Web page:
Biomedical engineering research at Bournemouth University, in conjunction with Salisbury NHS Foundation Trust, over many years has developed intelligent Functional Electrical Stimulation (FES) systems – a method of externally controlling muscles – which are improving the quality of life for people with neurological disabilities across the globe.
Signals from the brain are crucial to control how we move our bodies. But countless lives each year are devastated when those signals cannot get through because of a spinal cord injury or a neurological disease such as Multiple Sclerosis, or due to damage to the brain following a stroke.
The research team’s FES devices, developed through a long-term relationship with Odstock Medical Ltd (OML) – the first NHS commercial company in England which was established in 2006 – have significant advances over traditional physiotherapy alone. Bournemouth University originally provided a rapid prototyping facility via the Product Design Service and, through a succession of PhD students’ research on body area wireless networks and other engineering techniques, have sought to maximise the clinical and therapeutic benefits of the system.
FES can radically improve people’s quality of life by increasing functional ability, reducing isolation and dependence on others. One of the most common applications of the device is for the correction of ‘dropped foot’ in people with MS or following a stroke. This is where a patient’s toes catch on the ground as they walk along, making it more difficult to move and hence more likely to trip or fall. FES is able to overcome foot drop by the use of small electrical signals to replace the nerve impulses that have been interrupted by damage to the brain and/or spinal cord.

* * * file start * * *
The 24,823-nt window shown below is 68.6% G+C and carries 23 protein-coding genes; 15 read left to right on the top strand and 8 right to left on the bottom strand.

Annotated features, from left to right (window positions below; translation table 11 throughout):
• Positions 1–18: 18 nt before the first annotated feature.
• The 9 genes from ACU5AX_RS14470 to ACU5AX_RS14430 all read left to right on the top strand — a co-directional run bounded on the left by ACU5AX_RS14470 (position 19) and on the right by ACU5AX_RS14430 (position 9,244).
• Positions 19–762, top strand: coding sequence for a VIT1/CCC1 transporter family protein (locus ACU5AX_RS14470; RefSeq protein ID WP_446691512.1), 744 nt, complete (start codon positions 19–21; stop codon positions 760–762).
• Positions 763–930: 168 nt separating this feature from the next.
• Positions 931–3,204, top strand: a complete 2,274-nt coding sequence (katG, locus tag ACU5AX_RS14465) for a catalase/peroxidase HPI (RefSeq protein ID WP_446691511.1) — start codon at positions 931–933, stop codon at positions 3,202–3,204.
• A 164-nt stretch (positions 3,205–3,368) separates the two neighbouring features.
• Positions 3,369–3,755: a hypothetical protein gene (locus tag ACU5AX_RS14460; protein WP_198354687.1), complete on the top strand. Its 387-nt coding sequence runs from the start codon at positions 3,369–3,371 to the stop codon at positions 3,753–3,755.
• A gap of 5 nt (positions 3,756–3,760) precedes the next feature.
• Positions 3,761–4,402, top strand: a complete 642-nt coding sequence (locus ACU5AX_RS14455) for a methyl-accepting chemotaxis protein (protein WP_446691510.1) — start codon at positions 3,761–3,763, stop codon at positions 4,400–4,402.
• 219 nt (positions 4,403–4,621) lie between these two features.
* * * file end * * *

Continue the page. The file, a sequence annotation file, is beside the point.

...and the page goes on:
This use of FES for dropped foot obtained National Institute for Health and Care Excellence (NICE) approval in 2009 and the Royal College of Physicians have positively commented on the devices in their 2012 Stroke Guidelines.
Since 2008, well over 10,000 stimulators have been sold – doubling OML’s turnover. They have also been exported to 18 countries including developing nations such as India. The company aims to make FES a routine treatment in the NHS and to develop its use overseas. They are already working with the research team to improve the current technology through further study and new techniques. Their vision is to produce a new range of FES devices, underpinned by BU’s research expertise, which will lead the world in providing innovative solutions and further improved quality of life for people with a wide range of neurological disabilities and conditions.